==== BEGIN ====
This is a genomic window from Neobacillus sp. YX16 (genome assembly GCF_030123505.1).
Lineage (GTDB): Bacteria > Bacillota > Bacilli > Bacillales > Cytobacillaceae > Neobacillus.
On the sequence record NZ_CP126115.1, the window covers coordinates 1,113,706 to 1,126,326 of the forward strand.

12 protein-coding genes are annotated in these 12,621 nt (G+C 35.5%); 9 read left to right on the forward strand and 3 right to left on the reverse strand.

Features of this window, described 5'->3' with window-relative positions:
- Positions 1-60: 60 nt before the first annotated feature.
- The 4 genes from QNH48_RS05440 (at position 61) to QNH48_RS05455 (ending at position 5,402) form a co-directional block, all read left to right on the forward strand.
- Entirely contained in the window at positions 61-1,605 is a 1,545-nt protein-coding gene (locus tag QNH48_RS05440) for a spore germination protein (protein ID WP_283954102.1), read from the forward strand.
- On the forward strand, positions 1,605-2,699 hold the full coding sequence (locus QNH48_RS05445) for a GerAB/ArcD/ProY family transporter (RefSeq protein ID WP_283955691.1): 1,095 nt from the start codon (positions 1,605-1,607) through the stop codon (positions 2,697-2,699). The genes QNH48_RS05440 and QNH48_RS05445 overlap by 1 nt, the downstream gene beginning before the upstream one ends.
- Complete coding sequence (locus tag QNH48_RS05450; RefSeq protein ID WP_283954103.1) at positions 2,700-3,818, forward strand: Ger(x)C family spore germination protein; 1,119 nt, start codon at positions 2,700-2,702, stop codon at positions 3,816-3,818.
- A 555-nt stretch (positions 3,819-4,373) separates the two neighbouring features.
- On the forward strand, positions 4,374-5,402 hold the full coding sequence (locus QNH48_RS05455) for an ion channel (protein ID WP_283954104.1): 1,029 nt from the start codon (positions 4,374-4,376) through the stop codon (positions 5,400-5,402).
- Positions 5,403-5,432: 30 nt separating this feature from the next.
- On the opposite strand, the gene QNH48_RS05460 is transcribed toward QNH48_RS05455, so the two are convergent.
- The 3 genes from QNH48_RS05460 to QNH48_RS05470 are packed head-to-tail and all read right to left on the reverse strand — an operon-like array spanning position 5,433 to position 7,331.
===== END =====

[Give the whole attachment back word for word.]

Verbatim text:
This is a genomic window from Neobacillus sp. YX16 (genome assembly GCF_030123505.1).
Lineage (GTDB): Bacteria > Bacillota > Bacilli > Bacillales > Cytobacillaceae > Neobacillus.
On the sequence record NZ_CP126115.1, the window covers coordinates 1,113,706 to 1,126,326 of the forward strand.

12 protein-coding genes are annotated in these 12,621 nt (G+C 35.5%); 9 read left to right on the forward strand and 3 right to left on the reverse strand.

Features of this window, described 5'->3' with window-relative positions:
- Positions 1-60: 60 nt before the first annotated feature.
- The 4 genes from QNH48_RS05440 (at position 61) to QNH48_RS05455 (ending at position 5,402) form a co-directional block, all read left to right on the forward strand.
- Entirely contained in the window at positions 61-1,605 is a 1,545-nt protein-coding gene (locus tag QNH48_RS05440) for a spore germination protein (protein ID WP_283954102.1), read from the forward strand.
- On the forward strand, positions 1,605-2,699 hold the full coding sequence (locus QNH48_RS05445) for a GerAB/ArcD/ProY family transporter (RefSeq protein ID WP_283955691.1): 1,095 nt from the start codon (positions 1,605-1,607) through the stop codon (positions 2,697-2,699). The genes QNH48_RS05440 and QNH48_RS05445 overlap by 1 nt, the downstream gene beginning before the upstream one ends.
- Complete coding sequence (locus tag QNH48_RS05450; RefSeq protein ID WP_283954103.1) at positions 2,700-3,818, forward strand: Ger(x)C family spore germination protein; 1,119 nt, start codon at positions 2,700-2,702, stop codon at positions 3,816-3,818.
- A 555-nt stretch (positions 3,819-4,373) separates the two neighbouring features.
- On the forward strand, positions 4,374-5,402 hold the full coding sequence (locus QNH48_RS05455) for an ion channel (protein ID WP_283954104.1): 1,029 nt from the start codon (positions 4,374-4,376) through the stop codon (positions 5,400-5,402).
- Positions 5,403-5,432: 30 nt separating this feature from the next.
- On the opposite strand, the gene QNH48_RS05460 is transcribed toward QNH48_RS05455, so the two are convergent.
- The 3 genes from QNH48_RS05460 to QNH48_RS05470 are packed head-to-tail and all read right to left on the reverse strand — an operon-like array spanning position 5,433 to position 7,331.